Buddy's friendship with a teacher (Cliff DeYoung) gives rise to rumors; Annie uses questionable tactics to get Willie to let her interview him for her school paper.

Written by Ron Cowen and Daniel Lipman; produced by Edward Zwick; directed by Marshall Herskovitz. Cliff DeYoung: Alex Canfield. Cindy Grover: Linda Robertson. Richard McKenzie: Mr. McKinley. Louise Foley: Audrey Pfeiffer. Lenora May: Janie Sims.

Alex: You're too easy on Shakespeare, Buddy.
Buddy: I happen to like Titus Andronicus.
Alex: It's his worst play!
Buddy: What do you know?
Alex: Heh, well, just a little more than you do.
Buddy: If you did, you wouldn't be eating that for breakfast.
Alex: What's the matter with this breakfast? I've got cheese on the danish and milk in my coffee -- this is one of my healthier meals.
Buddy: So you'll die before you're 30.
Alex: You want half?
Buddy: I thought you'd never ask. What about... A Winter's Tale?
Alex: Oh, Buddy... Boy, when you like somebody, you really like 'em.
Buddy: So what's wrong with that?
Alex: Well, you can be too reverent. I mean, no-one is beyond reproach, not even Shakespeare.
Annie: I have to do an interview for the school newspaper, and I'd like it to be on you.
Willie: Oh, well, I'm flattered, Annie -- but I've got nothing produced, and therefore nothing to talk about.
Annie: We could discuss your formative years...
Willie: Annie, if I don't get back to work, I'll have nothing but formative years.
Annie: Maybe you're putting too much pressure on yourself. After all, you're only 23.
Willie: Here, Annie, look at this article. Theodore Kent. He's only 20, and he's having his first play produced by Leonard Dietrich on Broadway.
Annie: I'm sure Kent doesn't write as well as you do.
Willie: No, he's probably just got contacts.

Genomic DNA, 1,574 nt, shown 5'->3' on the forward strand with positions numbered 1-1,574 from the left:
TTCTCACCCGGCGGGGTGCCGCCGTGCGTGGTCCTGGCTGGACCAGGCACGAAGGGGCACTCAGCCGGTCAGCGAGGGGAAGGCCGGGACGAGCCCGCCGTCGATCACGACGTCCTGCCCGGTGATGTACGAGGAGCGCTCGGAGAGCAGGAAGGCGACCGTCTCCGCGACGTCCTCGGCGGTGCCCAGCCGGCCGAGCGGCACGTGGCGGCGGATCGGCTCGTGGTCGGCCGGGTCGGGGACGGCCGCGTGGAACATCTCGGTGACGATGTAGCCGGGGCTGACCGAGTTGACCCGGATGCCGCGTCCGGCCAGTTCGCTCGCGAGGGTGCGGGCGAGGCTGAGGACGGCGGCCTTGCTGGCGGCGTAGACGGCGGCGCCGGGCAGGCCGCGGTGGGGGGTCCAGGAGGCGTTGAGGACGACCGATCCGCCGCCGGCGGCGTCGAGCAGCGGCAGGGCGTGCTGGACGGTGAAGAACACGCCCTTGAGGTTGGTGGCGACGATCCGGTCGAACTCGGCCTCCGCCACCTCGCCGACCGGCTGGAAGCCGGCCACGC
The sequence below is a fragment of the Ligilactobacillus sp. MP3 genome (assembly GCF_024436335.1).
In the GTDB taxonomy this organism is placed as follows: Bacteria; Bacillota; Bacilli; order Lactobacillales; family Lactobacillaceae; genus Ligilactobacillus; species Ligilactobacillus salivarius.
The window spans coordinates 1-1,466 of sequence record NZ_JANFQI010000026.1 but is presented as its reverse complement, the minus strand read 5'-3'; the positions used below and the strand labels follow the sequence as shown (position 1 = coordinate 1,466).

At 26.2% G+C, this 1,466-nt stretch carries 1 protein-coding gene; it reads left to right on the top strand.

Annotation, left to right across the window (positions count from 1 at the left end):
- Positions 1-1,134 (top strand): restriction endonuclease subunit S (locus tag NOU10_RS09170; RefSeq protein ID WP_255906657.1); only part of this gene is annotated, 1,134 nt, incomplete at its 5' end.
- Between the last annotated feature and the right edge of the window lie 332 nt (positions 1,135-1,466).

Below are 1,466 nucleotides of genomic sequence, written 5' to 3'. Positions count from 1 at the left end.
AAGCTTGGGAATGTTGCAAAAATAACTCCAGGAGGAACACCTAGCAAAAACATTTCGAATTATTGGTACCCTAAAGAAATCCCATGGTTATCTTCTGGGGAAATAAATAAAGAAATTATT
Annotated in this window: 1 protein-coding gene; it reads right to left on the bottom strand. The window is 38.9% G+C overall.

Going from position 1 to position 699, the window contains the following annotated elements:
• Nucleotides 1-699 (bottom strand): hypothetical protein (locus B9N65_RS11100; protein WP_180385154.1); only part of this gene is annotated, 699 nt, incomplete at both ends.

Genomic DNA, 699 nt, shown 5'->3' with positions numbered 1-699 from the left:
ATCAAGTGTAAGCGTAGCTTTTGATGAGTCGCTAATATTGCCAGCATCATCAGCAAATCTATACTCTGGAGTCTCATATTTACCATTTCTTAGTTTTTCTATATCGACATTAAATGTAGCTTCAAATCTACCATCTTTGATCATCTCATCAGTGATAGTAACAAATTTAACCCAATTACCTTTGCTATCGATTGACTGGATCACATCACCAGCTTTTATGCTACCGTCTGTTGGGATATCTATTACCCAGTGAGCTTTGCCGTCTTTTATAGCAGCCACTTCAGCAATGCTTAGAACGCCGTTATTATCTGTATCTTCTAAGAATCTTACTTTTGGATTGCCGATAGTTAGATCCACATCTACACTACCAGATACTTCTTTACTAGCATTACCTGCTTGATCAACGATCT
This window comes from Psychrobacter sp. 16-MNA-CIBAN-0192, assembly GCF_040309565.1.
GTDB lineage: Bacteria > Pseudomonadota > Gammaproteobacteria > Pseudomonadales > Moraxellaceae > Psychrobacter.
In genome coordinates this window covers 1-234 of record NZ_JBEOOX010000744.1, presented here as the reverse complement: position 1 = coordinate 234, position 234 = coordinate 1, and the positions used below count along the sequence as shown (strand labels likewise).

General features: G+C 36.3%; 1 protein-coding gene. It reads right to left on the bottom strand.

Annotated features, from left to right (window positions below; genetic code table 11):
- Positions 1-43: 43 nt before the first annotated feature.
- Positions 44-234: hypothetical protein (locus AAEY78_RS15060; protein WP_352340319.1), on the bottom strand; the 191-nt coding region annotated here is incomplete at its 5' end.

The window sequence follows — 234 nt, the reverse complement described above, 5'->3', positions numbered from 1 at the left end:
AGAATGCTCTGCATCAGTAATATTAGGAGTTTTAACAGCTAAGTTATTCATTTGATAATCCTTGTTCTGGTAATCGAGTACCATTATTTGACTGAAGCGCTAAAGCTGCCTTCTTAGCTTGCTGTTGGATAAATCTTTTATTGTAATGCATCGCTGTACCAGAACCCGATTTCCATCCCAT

Annie: How can you tell -- from his squint?
Willie: No, Annie, I wasn't talking about lenses. Contacts. Show-business connections.
Annie: Oh yeah, of course. [thinks for a moment] Kent doesn't look half as talented as you. And that's a horrible picture of Uncle Lenny.
Willie: Uncle Lenny?
Annie: Oh, well, he's not my real uncle. Just a close friend of my parents.
Willie: Annie, are you telling me you know Leonard Dietrich, the producer?
Annie: He's much nicer than the critics paint him. I always tell him, "Lenny, you just don't smile enough."
Willie: Why is it you never mentioned this before?
Annie: I didn't want to flaunt my... [bats eyelashes] contacts.
Annie: "Portrait of a playwright: an in-depth interview with William Lawrence."
Willie: Go ahead, ask me a question.
Annie: Now that I've finally got you, I don't know what to ask you!
Willie: Well, now, just relax, Annie. You can ask me anything.
Annie: Well, we might as well start with the obvious question.
Willie: Fine.
Annie: In this age of electronic media, do you think that the theater still has an effective voice -- and if so, which issues should it be addressing itself to?
Kate: I spoke to your friend.
Buddy: My friend? He's not my friend. He never was, and he never will be.
Kate: He'll never be your teacher again, either. He's resigning.
Buddy: Good!
Kate: Part of it's too bad. He's a wonderful teacher.
Buddy: A wonderful teacher? How can you say that after what he's done?
Kate: He did wrong, and he's paying for it. But, somehow, I can't forget what he did right, for you. It's been a long time since I've seen you that excited about learning; he deserves the credit for that.
Buddy: He deserves nothing. He's a terrible person, Mother. I trusted him, I believed in him. I thought he was so...
Kate: ... perfect? You won't forgive him for being less.
Buddy: Much less. He let me down.
Kate: I'm not excusing what he did. But to be self-righteous and unforgiving... They're not virtues, either.
Buddy: I don't know why he came here.
Kate: Because, crummy as he felt, he knew you were hurting, too. And he wanted to tell you he won't be at the auction tomorrow.
Buddy: That's fine. I don't care. I don't care if I ever see him again.
Kate: I do.
Buddy: Why?
Kate: A good person can do a bad thing. Until you recognize that... you're in for a lot of disappointments.
Buddy: Alex, I'm sorry about what happened yesterday. I guess I kinda handled it badly.
Alex: Hey, you don't have to apologize to me for handling things badly. That seems to be my specialty.
Buddy: Don't say that.
Alex: No, it's true. Look, I'm -- I'm sorry that I messed everything up. And I'm sorry that I couldn't be what you wanted me to be.
Buddy: It's OK.
Alex: No, it's not OK. See, teachers wait a lifetime for a student like you to come along. You see, I wanted to teach you things that you couldn't learn from anyone else. [smirks bitterly] And I guess I did just that.
Buddy: You leaving right away?
Alex: Yeah.
Buddy: You ever gonna teach again?
Alex: Yeah, maybe. If another school system will have me.
Buddy: If you need a recommendation...
Alex: Thanks, Buddy.
Buddy: So you made a mistake. Nobody's perfect. Not even Shakespeare.